Take the 2-minute tour ×
Stack Overflow is a question and answer site for professional and enthusiast programmers. It's 100% free, no registration required.

I wrote the follwing function:

let str2lst str =
    let rec f s acc =
      match s with
        | "" -> acc
        | _  -> f (s.Substring 1) (s.[0]::acc)
    f str []

How can I know if the F# compiler turned it into a loop? Is there a way to find out without using Reflector (I have no experience with Reflector and I Don't know C#)?

Edit: Also, is it possible to write a tail recursive function without using an inner function, or is it necessary for the loop to reside in?

Also, Is there a function in F# std lib to run a given function a number of times, each time giving it the last output as input? Lets say I have a string, I want to run a function over the string then run it again over the resultant string and so on...

share|improve this question
    
See also stackoverflow.com/questions/5809683/… –  Brian Apr 27 '11 at 22:16
add comment

2 Answers

up vote 20 down vote accepted

Unfortunately there is no trivial way.

It is not too hard to read the source code and use the types and determine whether something is a tail call by inspection (is it 'the last thing', and not in a 'try' block), but people second-guess themselves and make mistakes. There's no simple automated way (other than e.g. inspecting the generated code).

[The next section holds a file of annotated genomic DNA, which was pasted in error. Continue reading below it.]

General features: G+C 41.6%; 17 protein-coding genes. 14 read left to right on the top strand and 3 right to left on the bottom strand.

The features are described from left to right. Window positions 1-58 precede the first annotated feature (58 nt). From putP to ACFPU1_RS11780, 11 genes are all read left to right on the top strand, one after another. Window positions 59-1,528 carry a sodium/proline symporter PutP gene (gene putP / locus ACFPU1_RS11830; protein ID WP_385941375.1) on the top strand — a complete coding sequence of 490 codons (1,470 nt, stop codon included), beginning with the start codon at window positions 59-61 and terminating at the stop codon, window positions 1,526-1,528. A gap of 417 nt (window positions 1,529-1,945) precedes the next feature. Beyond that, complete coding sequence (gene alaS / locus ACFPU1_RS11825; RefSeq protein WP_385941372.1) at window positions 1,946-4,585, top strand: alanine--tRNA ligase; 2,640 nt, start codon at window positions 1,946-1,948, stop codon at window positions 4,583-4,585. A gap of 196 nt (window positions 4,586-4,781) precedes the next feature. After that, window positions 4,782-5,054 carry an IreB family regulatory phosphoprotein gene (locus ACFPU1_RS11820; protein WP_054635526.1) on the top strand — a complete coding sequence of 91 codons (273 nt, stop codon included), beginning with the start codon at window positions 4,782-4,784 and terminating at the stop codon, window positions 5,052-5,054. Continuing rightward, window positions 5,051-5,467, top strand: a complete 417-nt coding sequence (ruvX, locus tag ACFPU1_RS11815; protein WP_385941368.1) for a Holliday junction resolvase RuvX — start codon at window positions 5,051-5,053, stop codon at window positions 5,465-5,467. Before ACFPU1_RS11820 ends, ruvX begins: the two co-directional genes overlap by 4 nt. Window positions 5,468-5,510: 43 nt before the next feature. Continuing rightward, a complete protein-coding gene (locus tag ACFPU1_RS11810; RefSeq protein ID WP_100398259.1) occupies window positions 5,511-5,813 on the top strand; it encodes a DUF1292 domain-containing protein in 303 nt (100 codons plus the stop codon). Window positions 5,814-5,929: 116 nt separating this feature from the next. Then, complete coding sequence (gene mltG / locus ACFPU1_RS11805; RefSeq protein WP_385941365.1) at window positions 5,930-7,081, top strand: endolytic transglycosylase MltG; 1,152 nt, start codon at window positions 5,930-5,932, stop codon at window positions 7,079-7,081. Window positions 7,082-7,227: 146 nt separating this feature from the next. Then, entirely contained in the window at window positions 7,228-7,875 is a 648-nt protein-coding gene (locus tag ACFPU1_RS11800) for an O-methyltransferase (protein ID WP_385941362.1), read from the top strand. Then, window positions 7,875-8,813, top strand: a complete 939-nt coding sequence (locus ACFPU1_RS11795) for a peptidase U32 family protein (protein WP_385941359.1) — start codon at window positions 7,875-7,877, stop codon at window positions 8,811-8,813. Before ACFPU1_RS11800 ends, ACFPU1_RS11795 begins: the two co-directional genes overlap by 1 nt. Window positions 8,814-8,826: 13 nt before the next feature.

Of course, you can just try your function on a large piece of test data and see if it blows up or not.

The F# compiler will generate .tail IL instructions for all tail calls (unless the compiler flags to turn them off is used - used for when you want to keep stack frames for debugging), with the exception that directly tail-recursive functions will be optimized into loops. (EDIT: I think nowadays the F# compiler also fails to emit .tail in cases where it can prove there are no recursive loops through this call site; this is an optimization given that the .tail opcode is a little slower on many platforms.)

'tailcall' is a reserved keyword, with the idea that a future version of F# may allow you to write e.g.

tailcall func args

and then get a warning/error if it's not a tail call.

Only functions that are not naturally tail-recursive (and thus need an extra accumulator parameter) will 'force' you into the 'inner function' idiom.

Here's a code sample of what you asked:

let rec nTimes n f x =
    if n = 0 then
        x
    else
        nTimes (n-1) f (f x)

let r = nTimes 3 (fun s -> s ^ " is a rose") "A rose"
printfn "%s" r
share|improve this answer
    
"tailcall" is interesting, as it has you specify the site of call instead of what may be a more useful "tailrec" declaration on the whole function. Can you have a "partially tail-recursive" function? –  Stephen Swensen Jun 5 '10 at 14:22
3  
@StephenSwensen You absolutely can. Control flow branches could lead to an alternative between a tail call and a call that isn't a tail call, and you may only want to check the one that actually is a tail call at compile time. let rec f x = if x > 0 then f(1+x) else 0 + f(1+x) illustrates the concept, although obviously it wouldn't terminate. –  Barend Venter Jun 10 '11 at 2:13
add comment

I like the rule of thumb Paul Graham formulates in On Lisp: if there is work left to do, e.g. manipulating the recursive call output, then the call is not tail recursive.

share|improve this answer
add comment

Your Answer

 
discard

By posting your answer, you agree to the privacy policy and terms of service.

Not the answer you're looking for? Browse other questions tagged or ask your own question.